It Is Never Going to Happen to Me: Don’t Get Caught in Increasingly Sophisticated Phishing Scams

I have been conducting security awareness training and presentations for a long time. I really take security seriously – some might say it borders on paranoia. Just about the time I think I have seen it all, even more sophisticated phishing scams come to light. This one hit home, right in my own personal email inbox.

Before I tell you my story, first a bit about phishing scams in general. Phishing is defined as the fraudulent practice of sending emails purporting to be from reputable companies in order to induce individuals to reveal personal information, such as passwords and credit card numbers.

So, here is what happened to me recently. The short history–my SUV has Google Earth and some other features that requires AT&T cellular services. About a month ago my phone app reminded me I had to renew the subscription, so I logged onto the portal and paid the fee and moved on.

The phish–about two weeks later I get the email shown below. In the bottom portion of the email, there was a button to click on for more information. Since I just renewed, I was more skeptical but noticed ATT-MAIL.com in the email address. I checked the email settings and used Google to search the address.

What made this especially sophisticated was the fact that the criminal purchased multiple ads on Google to publish “this is safe” notifications and have those search results show at the top of the feed. I still wasn’t buying it though because of my many experiences and training on dealing with phishing schemes.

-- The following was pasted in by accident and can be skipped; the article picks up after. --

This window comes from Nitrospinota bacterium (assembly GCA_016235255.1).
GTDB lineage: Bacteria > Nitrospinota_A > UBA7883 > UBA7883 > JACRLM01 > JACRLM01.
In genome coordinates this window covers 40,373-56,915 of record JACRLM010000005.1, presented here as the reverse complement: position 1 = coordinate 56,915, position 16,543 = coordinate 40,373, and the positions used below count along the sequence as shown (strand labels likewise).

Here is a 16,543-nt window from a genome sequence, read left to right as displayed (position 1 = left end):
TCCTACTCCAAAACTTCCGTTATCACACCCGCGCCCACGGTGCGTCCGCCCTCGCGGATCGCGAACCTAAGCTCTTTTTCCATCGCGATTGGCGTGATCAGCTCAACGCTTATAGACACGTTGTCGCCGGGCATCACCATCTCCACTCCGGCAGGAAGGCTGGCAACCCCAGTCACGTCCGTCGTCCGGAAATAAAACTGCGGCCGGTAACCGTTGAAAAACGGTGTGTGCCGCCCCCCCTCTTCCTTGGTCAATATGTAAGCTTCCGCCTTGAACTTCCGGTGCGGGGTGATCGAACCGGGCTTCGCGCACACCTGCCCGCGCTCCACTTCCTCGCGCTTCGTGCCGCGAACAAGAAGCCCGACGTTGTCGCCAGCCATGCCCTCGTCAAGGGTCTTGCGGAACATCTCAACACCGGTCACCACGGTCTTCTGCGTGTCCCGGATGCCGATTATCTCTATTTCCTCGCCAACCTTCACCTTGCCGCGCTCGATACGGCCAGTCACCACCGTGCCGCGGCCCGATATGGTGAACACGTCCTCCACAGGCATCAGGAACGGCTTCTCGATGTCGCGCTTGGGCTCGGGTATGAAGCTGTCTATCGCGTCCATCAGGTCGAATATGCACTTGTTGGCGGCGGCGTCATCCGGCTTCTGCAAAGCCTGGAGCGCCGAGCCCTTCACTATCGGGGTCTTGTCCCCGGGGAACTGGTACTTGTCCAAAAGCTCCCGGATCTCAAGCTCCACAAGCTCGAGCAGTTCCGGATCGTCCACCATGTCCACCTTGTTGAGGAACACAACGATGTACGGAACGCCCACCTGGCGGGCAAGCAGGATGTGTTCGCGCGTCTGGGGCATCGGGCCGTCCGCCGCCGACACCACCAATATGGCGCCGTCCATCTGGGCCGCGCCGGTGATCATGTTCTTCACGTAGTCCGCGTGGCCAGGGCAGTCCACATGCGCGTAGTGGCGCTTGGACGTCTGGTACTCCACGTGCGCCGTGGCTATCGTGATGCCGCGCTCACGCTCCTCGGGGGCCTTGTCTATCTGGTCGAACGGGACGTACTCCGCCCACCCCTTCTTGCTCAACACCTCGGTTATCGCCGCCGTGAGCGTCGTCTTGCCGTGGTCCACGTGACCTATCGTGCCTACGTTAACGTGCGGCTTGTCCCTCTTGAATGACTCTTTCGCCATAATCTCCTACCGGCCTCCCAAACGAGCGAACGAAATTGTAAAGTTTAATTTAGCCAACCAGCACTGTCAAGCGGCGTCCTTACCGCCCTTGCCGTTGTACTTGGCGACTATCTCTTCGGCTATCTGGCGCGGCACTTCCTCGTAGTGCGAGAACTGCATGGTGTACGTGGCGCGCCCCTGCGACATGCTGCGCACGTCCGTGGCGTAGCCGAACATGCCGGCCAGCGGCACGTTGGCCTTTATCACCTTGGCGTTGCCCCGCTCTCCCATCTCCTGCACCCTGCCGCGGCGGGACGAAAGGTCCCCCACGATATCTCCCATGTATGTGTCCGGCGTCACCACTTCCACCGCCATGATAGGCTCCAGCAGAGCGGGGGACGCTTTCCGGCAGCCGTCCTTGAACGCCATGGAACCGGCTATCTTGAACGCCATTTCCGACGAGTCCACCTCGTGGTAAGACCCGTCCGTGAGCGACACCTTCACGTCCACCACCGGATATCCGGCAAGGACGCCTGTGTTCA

The average person, in a hurry and seeing that the email looks legitimate, could have very easily clicked on the link and unwittingly exposed important data to these cyber criminals.

So, what can a person do to stay safe?

Remain vigilant about giving out your personal information or your company’s information. At BerganKDV, we conduct monthly security awareness trainings as part of a multi-layered approach to managing cybersecurity risks.

If you find yourself in a situation, either at work or at home, where you think you may have accidentally fallen victim to a phishing scam, notify someone right away. At work, you should let your IT team know about the error so they can initiate the company’s incident response plan.

If you are in doubt about a personal product or service you use, as I was of this email I received about my subscription with AT&T, contact the sender/company outside of the email you received to verify that it was a legitimate request. If you find that you have been hacked, you can file an online report at the FBI’s Internet Crime Complaint Center at www.ic3.gov or call your local FBI office.

Need to learn more about cybersecurity? Start here.

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